Ogata S.,Osaka City University | Ogata S.,Osaka University | Hayashi C.,Osaka City University | Sugiura K.,Senri Kinran University | And 3 more authors.
PLoS ONE | Year: 2015

Depressive state has been reported to be significantly associated with higher-level functional capacity among community-dwelling elderly. However, few studies have investigated the associations among people with long-term care requirements. We aimed to investigate the associations between depressive state and higher-level functional capacity and obtain marginal odds ratios using propensity score analyses in people with long-term care requirements. We conducted a cross-sectional study based on participants aged ≥65 years (n = 545) who were community dwelling and used outpatient care services for long-term preventive care. We measured higher-level functional capacity, depressive state, and possible confounders. Then, we estimated the marginal odds ratios (i.e., the change in odds of impaired higher-level functional capacity if all versus no participants were exposed to depressive state) by logistic models using generalized linear models with the inverse probability of treatment weighting (IPTW) for propensity score and design-based standard errors. Depressive state was used as the exposure variable and higher-level functional capacity as the outcome variable. The all absolute standardized differences after the IPTW using the propensity scores were <10% which indicated negligible differences in the mean or prevalence of the covariates between non-depressive state and depressive state. The marginal odds ratios were estimated by the logistic models with IPTW using the propensity scores. The marginal odds ratios were 2.17 (95%CI: 1.13-4.19) for men and 2.57 (95%CI: 1.26-5.26) for women. Prevention of depressive state may contribute to not only depressive state but also higher-level functional capacity. © 2015 Ogata et al. This is an open access article distributed under the terms of the Creative Commons Attribution License, which permits unrestricted use, distribution, and reproduction in any medium, provided the original author and source are credited.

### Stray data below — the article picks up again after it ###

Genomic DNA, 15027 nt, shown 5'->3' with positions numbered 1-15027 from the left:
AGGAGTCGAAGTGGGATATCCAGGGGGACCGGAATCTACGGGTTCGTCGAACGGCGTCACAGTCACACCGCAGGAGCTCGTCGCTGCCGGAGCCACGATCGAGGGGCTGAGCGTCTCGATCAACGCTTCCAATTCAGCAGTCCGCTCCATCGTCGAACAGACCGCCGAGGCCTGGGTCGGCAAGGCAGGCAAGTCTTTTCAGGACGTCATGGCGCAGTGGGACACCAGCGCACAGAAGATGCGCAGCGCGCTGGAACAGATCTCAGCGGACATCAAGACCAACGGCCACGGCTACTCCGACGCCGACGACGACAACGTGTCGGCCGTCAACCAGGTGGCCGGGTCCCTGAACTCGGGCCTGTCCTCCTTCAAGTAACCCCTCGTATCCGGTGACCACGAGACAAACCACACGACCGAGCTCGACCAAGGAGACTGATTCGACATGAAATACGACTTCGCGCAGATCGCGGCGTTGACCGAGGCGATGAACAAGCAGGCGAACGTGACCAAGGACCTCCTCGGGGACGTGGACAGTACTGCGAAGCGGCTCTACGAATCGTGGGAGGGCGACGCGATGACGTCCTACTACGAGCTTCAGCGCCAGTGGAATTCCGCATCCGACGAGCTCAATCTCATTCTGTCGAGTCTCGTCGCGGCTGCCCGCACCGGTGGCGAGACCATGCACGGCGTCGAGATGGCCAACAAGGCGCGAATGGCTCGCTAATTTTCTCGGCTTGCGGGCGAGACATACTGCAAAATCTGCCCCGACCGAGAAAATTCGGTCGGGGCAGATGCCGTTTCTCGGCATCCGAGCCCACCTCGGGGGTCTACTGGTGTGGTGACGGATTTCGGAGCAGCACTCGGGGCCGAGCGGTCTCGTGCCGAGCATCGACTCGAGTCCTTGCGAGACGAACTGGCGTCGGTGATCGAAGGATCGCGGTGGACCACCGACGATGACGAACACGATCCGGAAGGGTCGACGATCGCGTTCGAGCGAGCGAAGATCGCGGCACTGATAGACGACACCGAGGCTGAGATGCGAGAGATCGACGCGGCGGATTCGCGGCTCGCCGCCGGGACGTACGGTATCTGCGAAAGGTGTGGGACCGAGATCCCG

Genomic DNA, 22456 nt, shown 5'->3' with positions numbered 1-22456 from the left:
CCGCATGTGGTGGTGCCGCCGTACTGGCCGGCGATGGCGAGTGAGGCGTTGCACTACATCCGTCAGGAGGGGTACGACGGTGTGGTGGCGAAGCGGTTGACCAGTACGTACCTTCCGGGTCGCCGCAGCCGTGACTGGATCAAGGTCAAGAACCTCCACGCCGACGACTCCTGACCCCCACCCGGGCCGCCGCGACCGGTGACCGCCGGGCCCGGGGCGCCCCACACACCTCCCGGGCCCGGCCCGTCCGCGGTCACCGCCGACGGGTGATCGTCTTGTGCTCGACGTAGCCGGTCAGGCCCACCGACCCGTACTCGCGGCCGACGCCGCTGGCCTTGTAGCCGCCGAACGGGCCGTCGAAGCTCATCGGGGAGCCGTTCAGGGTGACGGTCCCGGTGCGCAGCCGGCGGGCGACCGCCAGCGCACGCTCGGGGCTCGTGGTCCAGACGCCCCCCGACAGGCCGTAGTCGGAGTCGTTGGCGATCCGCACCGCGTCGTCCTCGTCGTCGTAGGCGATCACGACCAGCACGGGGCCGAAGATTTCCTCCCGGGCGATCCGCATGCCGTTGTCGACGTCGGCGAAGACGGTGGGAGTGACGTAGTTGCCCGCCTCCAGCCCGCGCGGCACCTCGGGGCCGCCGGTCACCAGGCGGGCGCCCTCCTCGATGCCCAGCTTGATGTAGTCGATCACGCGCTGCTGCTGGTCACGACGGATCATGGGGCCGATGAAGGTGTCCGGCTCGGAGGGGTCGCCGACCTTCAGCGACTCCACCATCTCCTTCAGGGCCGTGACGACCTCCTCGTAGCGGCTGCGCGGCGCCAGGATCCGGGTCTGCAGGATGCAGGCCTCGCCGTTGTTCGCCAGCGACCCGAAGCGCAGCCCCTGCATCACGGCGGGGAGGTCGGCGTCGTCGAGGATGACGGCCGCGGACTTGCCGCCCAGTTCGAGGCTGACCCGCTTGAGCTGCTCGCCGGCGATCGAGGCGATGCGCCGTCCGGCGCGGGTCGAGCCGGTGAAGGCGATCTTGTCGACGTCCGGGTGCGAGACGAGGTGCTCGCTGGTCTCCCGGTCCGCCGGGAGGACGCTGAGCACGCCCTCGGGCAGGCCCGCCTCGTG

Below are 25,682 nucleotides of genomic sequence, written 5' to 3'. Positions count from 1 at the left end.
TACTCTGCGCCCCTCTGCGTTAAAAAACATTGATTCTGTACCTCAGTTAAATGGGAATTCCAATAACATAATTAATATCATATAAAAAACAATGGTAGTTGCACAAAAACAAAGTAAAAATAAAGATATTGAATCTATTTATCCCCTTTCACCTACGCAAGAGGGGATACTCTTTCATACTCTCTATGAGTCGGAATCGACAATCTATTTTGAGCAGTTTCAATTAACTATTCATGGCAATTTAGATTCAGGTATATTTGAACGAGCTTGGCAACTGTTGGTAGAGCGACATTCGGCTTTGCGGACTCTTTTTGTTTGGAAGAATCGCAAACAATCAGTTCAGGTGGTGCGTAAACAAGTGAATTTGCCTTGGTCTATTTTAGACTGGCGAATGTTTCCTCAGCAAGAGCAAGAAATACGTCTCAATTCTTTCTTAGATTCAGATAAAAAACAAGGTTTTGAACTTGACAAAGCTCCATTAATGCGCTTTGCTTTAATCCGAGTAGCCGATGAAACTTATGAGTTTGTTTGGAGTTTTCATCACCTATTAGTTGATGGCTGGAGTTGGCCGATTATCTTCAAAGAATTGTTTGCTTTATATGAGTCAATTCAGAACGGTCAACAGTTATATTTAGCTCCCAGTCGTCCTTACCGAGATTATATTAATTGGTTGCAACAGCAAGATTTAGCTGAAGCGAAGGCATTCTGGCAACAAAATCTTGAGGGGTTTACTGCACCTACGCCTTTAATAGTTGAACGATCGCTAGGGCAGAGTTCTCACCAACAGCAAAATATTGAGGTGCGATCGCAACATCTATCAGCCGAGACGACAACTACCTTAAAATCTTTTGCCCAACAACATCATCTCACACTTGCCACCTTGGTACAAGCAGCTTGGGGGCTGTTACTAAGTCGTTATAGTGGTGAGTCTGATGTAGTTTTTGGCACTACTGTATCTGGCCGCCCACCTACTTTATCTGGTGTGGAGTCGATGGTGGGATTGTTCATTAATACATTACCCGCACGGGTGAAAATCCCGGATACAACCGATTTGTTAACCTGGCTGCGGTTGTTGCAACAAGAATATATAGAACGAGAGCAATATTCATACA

Funakoshi A.,Mie Prefectural College of Nursing | Miyamoto Y.,University of Tokyo
Psychiatry and Clinical Neurosciences | Year: 2015

Aims Hikikomori is a new psychosociological phenomenon among youth, of almost complete withdrawal from social interaction, and it has received considerable attention in community mental health in Japan. The aims of the present study were to identify the influential factors of family difficulties of parents who use support services for children with hikikomori, and compare them between fathers and mothers. Methods Data were collected from 110 parents (55 couples) of children with hikikomori with regard to family difficulties, quality of life, and depression variables via self-report questionnaires. To assess the influential factors of Family Difficulties for parents with children with hikikomori, hierarchical multiple linear regression analysis was carried out for gender. Results While 94.5% of mothers received some kind of family support, only 61.9% of fathers received it. For both genders, the number of services that the fathers received was significantly correlated with marital cooperation, and the number of services that the mothers received was significantly correlated with support resource utilization. Conclusions It is necessary for fathers to receive more support, and it is important for professionals to encourage parents to address their difficulties together. © 2014 The Authors.